We believe that in most cases no significant obstacles exist, while in other cases the applicable tax regime is a major obstacle.

 

Question 11 – What is the most suitable manner to protect a debtor in the case of transfer of a loan and/or collateral by the creditor to a third party?

ESBG considers that a unified code of conduct would be the best way to protect debtors, meaning that the same debtor protection rules should be applied to the NPL buyer as were applied to the initial creditor (the bank).

 

Question 12 – What are the (potential) advantages from specialisation across jurisdictions or asset classes?

ESBG believes that specialisation may potentially bring  better pricing for NPLs (assuming a competitive market), a more professional servicing approach to the purchased NPLs, and also build up the required infrastructure (market participants, platforms, transparency standards) in the respective jurisdictions and potentially also across jurisdictions.

 

Question 13 – Are you aware of obstacles to operating in secondary markets across national jurisdictions? Would you consider these obstacles to be significant, and/or influence your geographical scope of business operations?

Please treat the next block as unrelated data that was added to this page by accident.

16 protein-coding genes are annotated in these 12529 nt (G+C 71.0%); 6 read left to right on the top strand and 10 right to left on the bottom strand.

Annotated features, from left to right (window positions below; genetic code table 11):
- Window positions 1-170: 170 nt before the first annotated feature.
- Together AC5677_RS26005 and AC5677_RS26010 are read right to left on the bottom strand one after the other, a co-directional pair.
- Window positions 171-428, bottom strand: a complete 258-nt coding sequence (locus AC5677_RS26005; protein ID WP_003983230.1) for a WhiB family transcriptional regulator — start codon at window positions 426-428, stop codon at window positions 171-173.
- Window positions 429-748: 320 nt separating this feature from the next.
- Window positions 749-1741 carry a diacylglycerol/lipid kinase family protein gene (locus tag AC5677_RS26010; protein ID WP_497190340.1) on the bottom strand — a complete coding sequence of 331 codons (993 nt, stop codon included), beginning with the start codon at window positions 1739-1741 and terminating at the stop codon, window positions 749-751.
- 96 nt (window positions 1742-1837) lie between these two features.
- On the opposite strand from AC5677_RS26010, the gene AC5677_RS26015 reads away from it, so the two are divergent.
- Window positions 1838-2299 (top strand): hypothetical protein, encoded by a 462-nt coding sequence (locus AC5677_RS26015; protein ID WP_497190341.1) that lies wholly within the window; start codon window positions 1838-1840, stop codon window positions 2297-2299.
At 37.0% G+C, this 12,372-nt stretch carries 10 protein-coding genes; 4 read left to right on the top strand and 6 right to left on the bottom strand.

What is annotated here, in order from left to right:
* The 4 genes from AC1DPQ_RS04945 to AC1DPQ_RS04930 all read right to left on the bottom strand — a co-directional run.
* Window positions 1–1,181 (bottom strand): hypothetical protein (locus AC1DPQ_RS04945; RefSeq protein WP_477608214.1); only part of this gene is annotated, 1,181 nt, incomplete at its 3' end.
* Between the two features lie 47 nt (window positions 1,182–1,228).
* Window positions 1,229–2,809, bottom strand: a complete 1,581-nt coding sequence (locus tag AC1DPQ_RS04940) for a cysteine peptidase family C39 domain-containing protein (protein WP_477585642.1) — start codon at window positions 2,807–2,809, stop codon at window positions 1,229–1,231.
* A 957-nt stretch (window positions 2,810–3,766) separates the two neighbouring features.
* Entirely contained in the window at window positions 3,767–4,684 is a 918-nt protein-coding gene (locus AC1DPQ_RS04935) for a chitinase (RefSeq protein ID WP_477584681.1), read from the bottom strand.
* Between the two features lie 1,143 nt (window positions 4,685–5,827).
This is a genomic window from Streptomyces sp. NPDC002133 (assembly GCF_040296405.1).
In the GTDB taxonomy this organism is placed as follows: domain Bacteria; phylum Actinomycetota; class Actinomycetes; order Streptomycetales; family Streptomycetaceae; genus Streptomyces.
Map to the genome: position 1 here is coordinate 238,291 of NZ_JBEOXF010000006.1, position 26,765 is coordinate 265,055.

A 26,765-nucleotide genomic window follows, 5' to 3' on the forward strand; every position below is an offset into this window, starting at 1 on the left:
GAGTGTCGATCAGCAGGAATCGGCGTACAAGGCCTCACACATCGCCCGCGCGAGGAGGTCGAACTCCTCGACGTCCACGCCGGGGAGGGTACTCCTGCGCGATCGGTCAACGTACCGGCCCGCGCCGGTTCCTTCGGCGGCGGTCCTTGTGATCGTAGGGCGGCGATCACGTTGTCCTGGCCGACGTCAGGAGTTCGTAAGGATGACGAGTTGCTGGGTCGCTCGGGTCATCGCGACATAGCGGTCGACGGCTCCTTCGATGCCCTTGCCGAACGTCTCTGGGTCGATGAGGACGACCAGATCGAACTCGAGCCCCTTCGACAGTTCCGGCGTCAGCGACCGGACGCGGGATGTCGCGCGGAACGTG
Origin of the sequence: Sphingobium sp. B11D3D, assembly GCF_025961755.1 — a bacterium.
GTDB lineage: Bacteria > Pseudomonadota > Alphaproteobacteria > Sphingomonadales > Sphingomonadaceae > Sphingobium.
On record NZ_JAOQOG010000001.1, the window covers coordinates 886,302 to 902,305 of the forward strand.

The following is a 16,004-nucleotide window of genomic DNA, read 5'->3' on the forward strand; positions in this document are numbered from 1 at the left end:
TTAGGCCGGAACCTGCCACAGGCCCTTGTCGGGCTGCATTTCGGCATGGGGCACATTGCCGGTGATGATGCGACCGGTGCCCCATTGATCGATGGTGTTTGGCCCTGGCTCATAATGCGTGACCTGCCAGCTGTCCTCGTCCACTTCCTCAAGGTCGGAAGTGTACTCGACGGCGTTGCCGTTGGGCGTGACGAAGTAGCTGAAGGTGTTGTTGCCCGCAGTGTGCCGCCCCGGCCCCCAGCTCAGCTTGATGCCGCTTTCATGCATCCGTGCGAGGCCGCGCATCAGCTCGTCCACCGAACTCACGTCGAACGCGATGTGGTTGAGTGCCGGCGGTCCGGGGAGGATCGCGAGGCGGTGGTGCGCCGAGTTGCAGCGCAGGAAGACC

We do not see particularly critical obstacles (exceptions for some jurisdictions apply). However, a united regulatory framework across the EU, as well as the harmonisation of legal provisions would be helpful.

 

Question 14 – Do you consider that an EU regulatory framework (Directive or Regulation) regulating certain aspects of the transfer of loans would be useful? What are in your view the key elements that should be addressed in such a framework?

In ESBG's view, the unification of legal environments regarding NPL secondary markets across EU countries might be helpful. Uniform rules and procedures will create grounds for better transparency and a more professional approach. In addition, this would increase the investor's base even in smaller markets.

In this regard, we believe that key elements to be addressed are:

  • Debtor protection;
  • Outsourcing management;
  • Regulatory framework.

 

Question 15 – Please provide any other comments that you find useful in relation to this section.

n/a.

  • Third party servicers

 

Question 16 – What are the advantages of having access to third-party loan servicers in terms of secondary loan market efficiency?

In particular, do you see specific advantages for:

- Helping banks overcome legacy assets;

- Creating investment opportunities for specialised investors? 

ESBG believes that more specialized loan servicers could improve collections, therefore increasing achieved NPL prices. Moreover, specialized loan servicers allow the possibility for banks to outsource specific parts of their portfolios (according to servicer specialisation) in order to achieve better results while streamlining internal workout organisation.